Choose the right DynIR cabinet for your tone

Choose the right DynIR cabinet for your tone

With a catalog of over 400 cabinets, it is not always easy to choose a DynIR cabinet.

It's always best to start with a cabinet you know well. Look at your amp’s cabinet and speaker and choose the matching cabinet or something close. This will give you a starting point where you will be comfortable, familiar with what to expect.

Once you are used to the DynIR cabinets in Torpedo Remote and Wall of Sound, we recommend starting to go down different paths of tones by changing the cabinet.

How much does your guitar tone owe to your choice of cabinets?

Simply put, a lot. But in all honesty, in the real world (the physical world), how much time have you spent choosing your cabinet? If you are playing with a combo, the answer is easy, none. You bought the amp because you loved the end result - the tone which includes the preamp, the eq, the power stage, the speaker and the way the cabinet reacted to it all.

How would your 1x12" combo sound if it was going through a 2x12"? How many of us have the option to choose between cabinets when they are playing at home? The reality is that it is not many.

Cabinets have a massive impact on your tone, and therefore your mixes. Whether you are looking for edgy-riff tracks and low-end filled rhythm parts with the same amp, changing cabinets is the key to get the right sound for each situation.

Does size matter?

Yes. But not in a "the bigger the better" way. And yes, the metaphor is not lost on us and we are smiling whenever we say this!

Decades of recordings have shown the value of very small cabinets on lead tone, while huge 4x12" in the right room with the right mics give an unsurpassed low end. For example, how many people think that some of Brian May's most iconic lead tones have come from a wall of 9 Vox AC30 amps when the reality it was often from his tiny handbuilt "Deacy Amp".

Here are some basic principles:

  • Big cabinets have lower and more bass response. Obviously, a 4x12" has much more low end than a 1x12". But an oversized 1x12" has more low end than a compact 1x12" enclosure.
  • Small cabinets (like 1x10" and 1x6") have plenty of edge, ideal for lead tones or very tight rhythm tracks in a very crowded band mix.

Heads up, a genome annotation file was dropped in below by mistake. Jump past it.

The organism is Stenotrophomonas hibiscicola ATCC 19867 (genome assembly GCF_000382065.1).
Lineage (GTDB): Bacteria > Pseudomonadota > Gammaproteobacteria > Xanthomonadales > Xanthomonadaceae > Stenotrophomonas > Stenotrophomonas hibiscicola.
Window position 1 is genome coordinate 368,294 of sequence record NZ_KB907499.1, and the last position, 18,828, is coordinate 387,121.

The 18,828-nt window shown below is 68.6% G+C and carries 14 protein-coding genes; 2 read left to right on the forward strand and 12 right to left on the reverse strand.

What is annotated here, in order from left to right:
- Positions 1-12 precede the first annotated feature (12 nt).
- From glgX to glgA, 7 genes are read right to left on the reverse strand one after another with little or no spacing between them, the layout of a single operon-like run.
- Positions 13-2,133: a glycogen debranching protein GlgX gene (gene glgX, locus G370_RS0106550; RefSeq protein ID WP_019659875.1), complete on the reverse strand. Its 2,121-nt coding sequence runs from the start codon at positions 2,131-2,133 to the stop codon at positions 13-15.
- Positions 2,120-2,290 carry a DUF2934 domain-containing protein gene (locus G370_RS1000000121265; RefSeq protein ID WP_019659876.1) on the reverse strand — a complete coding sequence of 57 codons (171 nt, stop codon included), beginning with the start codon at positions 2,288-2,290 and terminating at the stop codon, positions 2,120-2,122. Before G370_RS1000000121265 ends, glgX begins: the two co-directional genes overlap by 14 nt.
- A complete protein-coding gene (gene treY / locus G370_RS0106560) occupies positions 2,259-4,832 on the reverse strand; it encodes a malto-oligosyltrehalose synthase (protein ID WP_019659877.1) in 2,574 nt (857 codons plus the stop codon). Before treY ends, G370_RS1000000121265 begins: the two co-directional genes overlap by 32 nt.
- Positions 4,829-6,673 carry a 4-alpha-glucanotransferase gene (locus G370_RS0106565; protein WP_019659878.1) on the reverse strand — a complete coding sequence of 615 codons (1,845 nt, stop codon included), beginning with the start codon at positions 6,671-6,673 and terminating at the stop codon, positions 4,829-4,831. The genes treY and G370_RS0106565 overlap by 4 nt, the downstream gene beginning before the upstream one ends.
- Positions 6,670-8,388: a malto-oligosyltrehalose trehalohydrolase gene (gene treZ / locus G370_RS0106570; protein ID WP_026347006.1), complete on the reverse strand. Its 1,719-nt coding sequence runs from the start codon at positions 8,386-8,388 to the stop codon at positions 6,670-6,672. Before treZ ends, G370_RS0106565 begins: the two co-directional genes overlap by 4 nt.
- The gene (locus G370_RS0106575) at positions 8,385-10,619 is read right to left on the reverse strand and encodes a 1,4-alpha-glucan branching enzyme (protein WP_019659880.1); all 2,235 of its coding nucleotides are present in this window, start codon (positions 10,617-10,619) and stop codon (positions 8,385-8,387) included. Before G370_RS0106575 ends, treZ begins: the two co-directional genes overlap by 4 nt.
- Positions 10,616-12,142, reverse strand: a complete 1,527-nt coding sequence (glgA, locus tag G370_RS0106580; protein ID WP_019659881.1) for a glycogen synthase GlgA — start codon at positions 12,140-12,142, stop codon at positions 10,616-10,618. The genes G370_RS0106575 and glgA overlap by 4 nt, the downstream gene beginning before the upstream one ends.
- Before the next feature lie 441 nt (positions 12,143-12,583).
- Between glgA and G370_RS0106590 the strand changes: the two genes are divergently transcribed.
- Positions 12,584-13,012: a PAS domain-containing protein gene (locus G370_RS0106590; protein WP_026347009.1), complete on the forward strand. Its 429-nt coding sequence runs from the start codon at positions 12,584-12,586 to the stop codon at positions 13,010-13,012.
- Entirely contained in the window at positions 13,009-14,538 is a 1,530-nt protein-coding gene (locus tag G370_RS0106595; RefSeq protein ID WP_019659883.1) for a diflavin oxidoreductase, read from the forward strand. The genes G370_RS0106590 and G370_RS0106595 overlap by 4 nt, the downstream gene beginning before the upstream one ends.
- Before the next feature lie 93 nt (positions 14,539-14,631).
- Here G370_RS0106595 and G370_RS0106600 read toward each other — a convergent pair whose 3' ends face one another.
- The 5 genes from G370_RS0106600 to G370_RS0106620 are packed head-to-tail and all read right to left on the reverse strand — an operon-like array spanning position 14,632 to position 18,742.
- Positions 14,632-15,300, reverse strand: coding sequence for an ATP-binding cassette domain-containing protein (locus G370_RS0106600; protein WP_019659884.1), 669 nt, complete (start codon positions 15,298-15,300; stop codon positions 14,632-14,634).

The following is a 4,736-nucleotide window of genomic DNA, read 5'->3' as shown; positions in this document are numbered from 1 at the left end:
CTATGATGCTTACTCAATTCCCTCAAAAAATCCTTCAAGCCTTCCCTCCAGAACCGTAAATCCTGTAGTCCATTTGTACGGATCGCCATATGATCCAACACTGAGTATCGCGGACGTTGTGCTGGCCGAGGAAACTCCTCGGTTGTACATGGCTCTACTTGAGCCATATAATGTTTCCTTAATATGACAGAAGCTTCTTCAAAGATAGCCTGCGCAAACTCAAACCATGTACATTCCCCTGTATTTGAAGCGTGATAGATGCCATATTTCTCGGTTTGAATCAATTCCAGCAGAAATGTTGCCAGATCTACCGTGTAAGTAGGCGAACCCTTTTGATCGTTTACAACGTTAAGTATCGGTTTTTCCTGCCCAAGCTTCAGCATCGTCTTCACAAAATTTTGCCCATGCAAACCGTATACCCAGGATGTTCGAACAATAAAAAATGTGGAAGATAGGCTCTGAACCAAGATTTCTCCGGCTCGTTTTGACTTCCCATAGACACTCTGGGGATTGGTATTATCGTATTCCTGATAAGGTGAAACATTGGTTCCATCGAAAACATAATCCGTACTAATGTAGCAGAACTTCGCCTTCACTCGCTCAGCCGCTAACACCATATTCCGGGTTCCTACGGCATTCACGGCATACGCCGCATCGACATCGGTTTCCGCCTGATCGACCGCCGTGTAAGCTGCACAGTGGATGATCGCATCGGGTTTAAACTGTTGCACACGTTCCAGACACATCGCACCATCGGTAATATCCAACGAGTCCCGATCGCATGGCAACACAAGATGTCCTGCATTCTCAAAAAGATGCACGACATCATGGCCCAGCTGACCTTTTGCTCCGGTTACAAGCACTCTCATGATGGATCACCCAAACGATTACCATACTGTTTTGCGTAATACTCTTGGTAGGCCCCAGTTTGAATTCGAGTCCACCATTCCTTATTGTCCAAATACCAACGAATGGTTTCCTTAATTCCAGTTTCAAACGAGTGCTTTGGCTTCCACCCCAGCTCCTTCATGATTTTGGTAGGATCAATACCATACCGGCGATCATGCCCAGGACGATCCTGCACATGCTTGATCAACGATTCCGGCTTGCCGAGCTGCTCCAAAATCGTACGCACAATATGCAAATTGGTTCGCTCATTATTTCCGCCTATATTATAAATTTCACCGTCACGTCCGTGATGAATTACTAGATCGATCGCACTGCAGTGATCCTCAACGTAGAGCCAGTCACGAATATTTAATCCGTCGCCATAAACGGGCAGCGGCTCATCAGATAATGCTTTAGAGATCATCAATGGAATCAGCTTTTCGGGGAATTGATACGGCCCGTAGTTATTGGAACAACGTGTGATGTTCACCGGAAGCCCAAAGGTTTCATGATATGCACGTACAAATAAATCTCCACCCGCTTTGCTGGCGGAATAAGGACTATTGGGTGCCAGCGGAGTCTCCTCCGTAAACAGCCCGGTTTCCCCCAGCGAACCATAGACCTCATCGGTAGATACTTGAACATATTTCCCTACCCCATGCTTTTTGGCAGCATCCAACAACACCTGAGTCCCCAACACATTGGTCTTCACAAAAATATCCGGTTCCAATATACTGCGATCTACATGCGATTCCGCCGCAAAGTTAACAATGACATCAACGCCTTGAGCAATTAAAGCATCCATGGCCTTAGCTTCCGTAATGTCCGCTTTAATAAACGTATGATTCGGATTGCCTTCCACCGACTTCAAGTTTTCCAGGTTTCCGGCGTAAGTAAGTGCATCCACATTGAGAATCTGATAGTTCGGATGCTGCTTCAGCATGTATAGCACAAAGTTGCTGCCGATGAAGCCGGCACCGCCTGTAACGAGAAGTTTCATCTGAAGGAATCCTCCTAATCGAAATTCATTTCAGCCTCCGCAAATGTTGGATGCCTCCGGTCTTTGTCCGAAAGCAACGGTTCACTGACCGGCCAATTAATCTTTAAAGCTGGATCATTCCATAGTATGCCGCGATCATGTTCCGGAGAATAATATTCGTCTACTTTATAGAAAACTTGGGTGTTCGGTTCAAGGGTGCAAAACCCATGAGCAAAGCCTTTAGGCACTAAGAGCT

• 2x12"s are usually the best-of-both-worlds cabinets compared to 1x12" and 4x12". They have the low end that is often lacking with a 1x12", but they have more grit and presence than a 4x12" cabinet. When practicing on your own, at home, they have the right balance of low end and treble for your clean licks, and with a nice crunch, they become riff machines.

And the speaker in it?

Some will say: "I swear by Vintage 30s". Ok, great. But... if you compare two same-size cabinets from different brands with the same speaker, you would be surprised at the difference. The volume, the wood, and the speaker's location in the cabinet change the tonal response of the speaker.

With this being said, speakers have a massive impact. A Celestion Creamback is mellower than a Vintage 30. Depending on the playing, a speaker will also be an integral part of the global tone: boosting the low-end, rubbing off some screechy top-end frequencies, etc.

Open or Closed

This is one of the most vital characteristics of a cabinet. Looking for tightness and punch, go for a closed-back cabinet. Also, they are considerably more directional, so mic selection and placement will have more impact.

With an open back, you will have more air to your sound. The open back is also a huge plus for mic placement at the back of the cabinet. You can get richer tones, with more warmth in the low end than at the front.

All in all, with the large library of Two notes DynIR virtual cabinets, you can drastically improve your existing rig by just quickly and easily changing your cabinet in the virtual world.